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Hot Topic – Flipped Classrooms

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Over the last few weeks I’ve been seeing a lot of posts on linked in regarding the “flipped classroom” and which schools are starting to use this model, some even calling it a paradigm shift.  What the flipped model is a different way of teaching K-12.  It’s trying to make the time spent with students more effective instead of talking at them or lecturing.

The students, instead of listening to a lecture in class for an hour, watch a video of their teacher at home as homework.  Then, when they come to class the next day, the teacher is able to spend class time doing activities to reinforce the lesson.  There are definitely advantages to this model and it’s pretty much the way we’ve been learning in higher education for a long time, although not through videos but through reading assignments as well as the lecture class and the practical learning class.
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In the traditional way of learning we are all used to, the teacher spends class time teaching a specific lesson, doing some activities or exercises to make sure the students understand and then the rest of the reinforcement is done for homework.  The problem, I see and have experienced with this, is often times, the students get home, start their homework and don’t remember what was said in class – this is of course for the higher elementary and middle school grades, although I’m sure it happens at every level.  I think the flipped model could eliminate a lot of wasted time by using the class time to reinforce the lesson and to make sure the students have a higher understanding of what is being taught.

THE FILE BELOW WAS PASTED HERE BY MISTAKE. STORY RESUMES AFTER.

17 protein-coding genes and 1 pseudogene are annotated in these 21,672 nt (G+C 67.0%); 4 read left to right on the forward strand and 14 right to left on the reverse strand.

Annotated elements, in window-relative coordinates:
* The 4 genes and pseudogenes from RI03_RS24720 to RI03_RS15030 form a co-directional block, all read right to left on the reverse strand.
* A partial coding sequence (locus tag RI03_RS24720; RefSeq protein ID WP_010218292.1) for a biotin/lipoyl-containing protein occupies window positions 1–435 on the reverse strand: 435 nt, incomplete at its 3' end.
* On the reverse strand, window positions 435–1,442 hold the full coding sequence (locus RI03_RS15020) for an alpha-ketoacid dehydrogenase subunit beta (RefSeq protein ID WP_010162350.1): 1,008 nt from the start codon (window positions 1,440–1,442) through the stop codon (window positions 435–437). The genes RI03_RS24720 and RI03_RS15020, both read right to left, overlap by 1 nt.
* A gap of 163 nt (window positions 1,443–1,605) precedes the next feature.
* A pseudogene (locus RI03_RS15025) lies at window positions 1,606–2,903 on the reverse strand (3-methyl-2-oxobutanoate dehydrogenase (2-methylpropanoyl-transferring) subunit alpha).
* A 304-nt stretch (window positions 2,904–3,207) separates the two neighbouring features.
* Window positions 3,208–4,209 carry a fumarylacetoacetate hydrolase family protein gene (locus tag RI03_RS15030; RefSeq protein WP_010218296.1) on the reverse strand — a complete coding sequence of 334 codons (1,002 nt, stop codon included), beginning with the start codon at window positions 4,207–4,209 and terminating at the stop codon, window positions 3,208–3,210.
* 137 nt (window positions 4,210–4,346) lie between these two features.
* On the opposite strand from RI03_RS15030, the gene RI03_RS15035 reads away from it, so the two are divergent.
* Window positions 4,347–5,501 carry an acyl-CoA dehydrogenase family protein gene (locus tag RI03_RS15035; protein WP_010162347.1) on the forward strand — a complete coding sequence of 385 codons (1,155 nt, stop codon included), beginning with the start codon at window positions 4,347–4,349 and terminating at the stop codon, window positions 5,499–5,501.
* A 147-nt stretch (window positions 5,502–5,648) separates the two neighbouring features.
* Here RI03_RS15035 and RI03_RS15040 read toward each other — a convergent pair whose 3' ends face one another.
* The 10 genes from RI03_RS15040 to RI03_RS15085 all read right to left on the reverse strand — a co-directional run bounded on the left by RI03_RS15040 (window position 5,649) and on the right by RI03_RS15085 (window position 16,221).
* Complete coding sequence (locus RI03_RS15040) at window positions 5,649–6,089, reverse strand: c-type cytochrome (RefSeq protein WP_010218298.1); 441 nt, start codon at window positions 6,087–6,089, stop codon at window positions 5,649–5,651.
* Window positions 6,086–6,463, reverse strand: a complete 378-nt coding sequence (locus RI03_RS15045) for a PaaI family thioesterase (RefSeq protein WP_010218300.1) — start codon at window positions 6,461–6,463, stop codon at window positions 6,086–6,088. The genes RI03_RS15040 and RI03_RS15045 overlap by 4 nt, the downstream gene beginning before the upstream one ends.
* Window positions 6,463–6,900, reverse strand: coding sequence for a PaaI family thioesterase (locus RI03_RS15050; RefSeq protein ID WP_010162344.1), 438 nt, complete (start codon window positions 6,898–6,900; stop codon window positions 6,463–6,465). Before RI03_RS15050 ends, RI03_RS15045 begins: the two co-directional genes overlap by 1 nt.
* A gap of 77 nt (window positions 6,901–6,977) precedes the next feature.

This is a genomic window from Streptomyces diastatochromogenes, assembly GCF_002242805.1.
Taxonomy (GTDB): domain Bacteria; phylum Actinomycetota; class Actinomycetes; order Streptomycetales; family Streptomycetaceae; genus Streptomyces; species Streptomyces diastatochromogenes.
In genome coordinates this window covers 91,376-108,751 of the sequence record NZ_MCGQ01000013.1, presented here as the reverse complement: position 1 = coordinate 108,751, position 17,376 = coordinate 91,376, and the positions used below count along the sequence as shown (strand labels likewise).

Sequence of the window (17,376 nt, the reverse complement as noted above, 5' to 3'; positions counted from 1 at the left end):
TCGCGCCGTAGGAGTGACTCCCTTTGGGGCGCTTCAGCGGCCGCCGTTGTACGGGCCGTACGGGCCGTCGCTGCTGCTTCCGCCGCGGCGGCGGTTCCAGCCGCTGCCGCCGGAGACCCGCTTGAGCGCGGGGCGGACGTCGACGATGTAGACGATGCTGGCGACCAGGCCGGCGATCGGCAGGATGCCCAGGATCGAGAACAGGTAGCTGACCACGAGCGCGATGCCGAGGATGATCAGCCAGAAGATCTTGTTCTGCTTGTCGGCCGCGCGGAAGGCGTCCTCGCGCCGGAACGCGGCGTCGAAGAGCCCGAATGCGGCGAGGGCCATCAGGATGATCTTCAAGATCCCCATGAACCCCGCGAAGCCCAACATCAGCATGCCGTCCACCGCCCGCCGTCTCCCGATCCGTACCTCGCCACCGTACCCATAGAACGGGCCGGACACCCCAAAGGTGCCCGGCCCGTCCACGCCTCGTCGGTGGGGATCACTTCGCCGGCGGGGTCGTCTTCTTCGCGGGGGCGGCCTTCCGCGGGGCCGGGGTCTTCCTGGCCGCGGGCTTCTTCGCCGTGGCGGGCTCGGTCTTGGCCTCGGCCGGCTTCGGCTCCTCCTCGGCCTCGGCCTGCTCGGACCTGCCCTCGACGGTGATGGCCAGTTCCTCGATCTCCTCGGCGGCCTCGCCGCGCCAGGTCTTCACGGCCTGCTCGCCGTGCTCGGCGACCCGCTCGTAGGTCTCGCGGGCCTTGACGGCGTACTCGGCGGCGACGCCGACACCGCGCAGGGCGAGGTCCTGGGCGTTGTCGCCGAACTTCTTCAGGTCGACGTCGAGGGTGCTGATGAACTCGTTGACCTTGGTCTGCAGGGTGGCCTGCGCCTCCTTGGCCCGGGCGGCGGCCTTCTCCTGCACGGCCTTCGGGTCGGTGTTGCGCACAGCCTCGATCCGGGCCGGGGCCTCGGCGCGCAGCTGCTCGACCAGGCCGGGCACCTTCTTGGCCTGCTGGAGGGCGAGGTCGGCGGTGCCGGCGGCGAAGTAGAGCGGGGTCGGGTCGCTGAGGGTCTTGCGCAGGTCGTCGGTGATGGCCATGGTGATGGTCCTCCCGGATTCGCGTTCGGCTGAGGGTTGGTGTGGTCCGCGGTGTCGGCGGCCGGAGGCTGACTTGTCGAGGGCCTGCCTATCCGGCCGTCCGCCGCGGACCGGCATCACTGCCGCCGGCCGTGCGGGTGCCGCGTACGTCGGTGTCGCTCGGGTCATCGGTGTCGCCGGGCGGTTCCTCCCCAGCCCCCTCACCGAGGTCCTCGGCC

While researching more about this topic, I came across a blog written by two high school chemistry teachers who have used the flipped classroom model successfully.  They talk about what they did and how it worked.  You can see more of their experience here

http://www.thedailyriff.com/articles/how-the-flipped-classroom-is-radically-transforming-learning-536.php

There are many examples of it working successfully.  Obviously, there are start up costs and it would take time to implement it correctly as you would need the proper software to record yourself, etc.  In my opinion, the more we can get students to practice what they learn and use the time spent in the classroom doing practical exercises and activities, the better.

What do you think?

One thought on “Hot Topic – Flipped Classrooms

  1. If you ve tried the flipped model (or even an approximation of it) in ELT, then how s it worked out? What worked well and what didn t? Which elements were most suitable for students to do at home? Does the whole concept even make sense in an ELT context? It ll be interesting to see how this evolves, and I m sure we ll be talking more about the subject, since this post is just a case of dipping our toes in the water.

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